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Retirement. Publishers, thank you for the many years of reading pleasure you gave me, but all good things must come to an end. Due to failing eyesight I am forced to retire. I can no longer review your books, and any that you send will be donated to the local library, unread. Do not send any more. I can only read for a couple hours every day, and this does not allow me to finish a book in reasonable time. I will be devoting time to my own books from now on, and reading on a personal level. Books that interest me. I prefer paperbacks and hardbacks, not eBooks. My eyesight has been failing the last few years, and I cannot handle hundreds of review books any more. My books are still available for review. Anyone interested in reviewing any of them, they are found in the Link to Tom’s Books On Amazon. Contact me for pdf copies at

Wednesday, December 21, 2016


A kidnapped child and the burglary of a high-class apartment: two crimes that seem to have no connection at all until Inspector Lojacono, known as "The Chinaman," starts to investigate.
         De Giovanni is one of the most dexterous and successful writers of crime fiction currently working in Europe. His award-winning and bestselling novels, all set in Naples, offer a brilliant vision of the criminal underworld and the police that battle it in Europa's most fabled, atmospheric, dangerous, and lustful city.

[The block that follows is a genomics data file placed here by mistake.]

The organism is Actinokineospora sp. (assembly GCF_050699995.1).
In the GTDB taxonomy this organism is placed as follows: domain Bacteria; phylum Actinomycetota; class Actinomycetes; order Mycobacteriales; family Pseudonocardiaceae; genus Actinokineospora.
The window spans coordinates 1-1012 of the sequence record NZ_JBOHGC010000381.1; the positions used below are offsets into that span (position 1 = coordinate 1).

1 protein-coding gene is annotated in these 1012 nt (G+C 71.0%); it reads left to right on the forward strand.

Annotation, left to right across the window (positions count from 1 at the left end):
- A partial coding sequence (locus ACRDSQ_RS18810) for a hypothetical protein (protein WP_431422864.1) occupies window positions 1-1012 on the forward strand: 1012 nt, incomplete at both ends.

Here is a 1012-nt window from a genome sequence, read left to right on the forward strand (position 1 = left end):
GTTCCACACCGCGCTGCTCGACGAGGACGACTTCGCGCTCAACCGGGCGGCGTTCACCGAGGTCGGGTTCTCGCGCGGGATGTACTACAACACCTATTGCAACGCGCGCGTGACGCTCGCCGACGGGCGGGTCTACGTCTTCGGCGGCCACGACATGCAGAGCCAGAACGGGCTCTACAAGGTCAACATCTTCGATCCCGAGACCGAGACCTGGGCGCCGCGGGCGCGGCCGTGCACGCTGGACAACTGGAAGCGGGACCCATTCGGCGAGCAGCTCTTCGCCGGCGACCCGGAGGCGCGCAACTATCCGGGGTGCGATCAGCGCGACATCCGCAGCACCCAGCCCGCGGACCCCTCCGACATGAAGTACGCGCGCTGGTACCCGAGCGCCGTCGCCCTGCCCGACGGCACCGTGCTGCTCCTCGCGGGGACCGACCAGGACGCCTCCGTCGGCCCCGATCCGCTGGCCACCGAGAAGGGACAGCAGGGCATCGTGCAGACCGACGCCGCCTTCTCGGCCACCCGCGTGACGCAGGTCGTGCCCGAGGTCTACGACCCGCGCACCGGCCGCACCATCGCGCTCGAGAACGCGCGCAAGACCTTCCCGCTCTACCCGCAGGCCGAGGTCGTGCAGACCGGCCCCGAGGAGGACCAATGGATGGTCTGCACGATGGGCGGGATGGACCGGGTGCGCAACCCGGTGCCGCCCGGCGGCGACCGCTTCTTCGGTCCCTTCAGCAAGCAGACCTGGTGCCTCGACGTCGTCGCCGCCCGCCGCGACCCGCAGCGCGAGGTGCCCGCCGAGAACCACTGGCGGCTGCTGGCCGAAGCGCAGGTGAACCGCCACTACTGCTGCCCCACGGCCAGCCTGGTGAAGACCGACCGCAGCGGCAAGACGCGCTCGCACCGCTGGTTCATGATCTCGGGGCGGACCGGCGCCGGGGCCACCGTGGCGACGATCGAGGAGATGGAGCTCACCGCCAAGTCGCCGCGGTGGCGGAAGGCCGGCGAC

The Bastards of Pizzofalcone is a new series set in contemporary Naples that draws inspiration from Ed McBain's 87th Precinct novels and features a large cast of complicated cops doing battle with ruthless criminals.

Darkness (Police Procedural)
By Maurizio De Giovanni
Europa Editions
ISBN #978-1609453374
Price $11.58
236 Pages
Rating 5-Stars

Darkness is a taut thriller of a kidnapped child hidden in a dark room while police try to find him and the ones responsible. We meet all the characters, and have our suspicions, but as usual, the author surprises us with the outcome. There appear to be two cases the team is working on, the kidnapping and a burglary. The lead detective, Inspector Lojacono is assigned to the burglary with Alex DiNardo, while Romano and Aragona investigate the kidnapping. Strangely, the two cases will connect in a surprising climax.

The author writes a compelling mystery. His characters are flawed, far from the heroes we would expect, yet they work together like well-oiled machinery; their work comes first, and a need to find the little boy is uppermost in each one’s mind.

I never tire of reading one of Giovanni’s mysteries, as his writing captivates the reader, and I was pulled into the story from the first page. This one is no different. I was a little disappointed in the ending, however. Yes, we discover who the kidnappers are, and who orchestrated the deed, but the author leaves the ending up to the reader. Does it have a happy ending, or like the deed itself, perhaps the ending is disturbing? Highly recommended.

Tom Johnson


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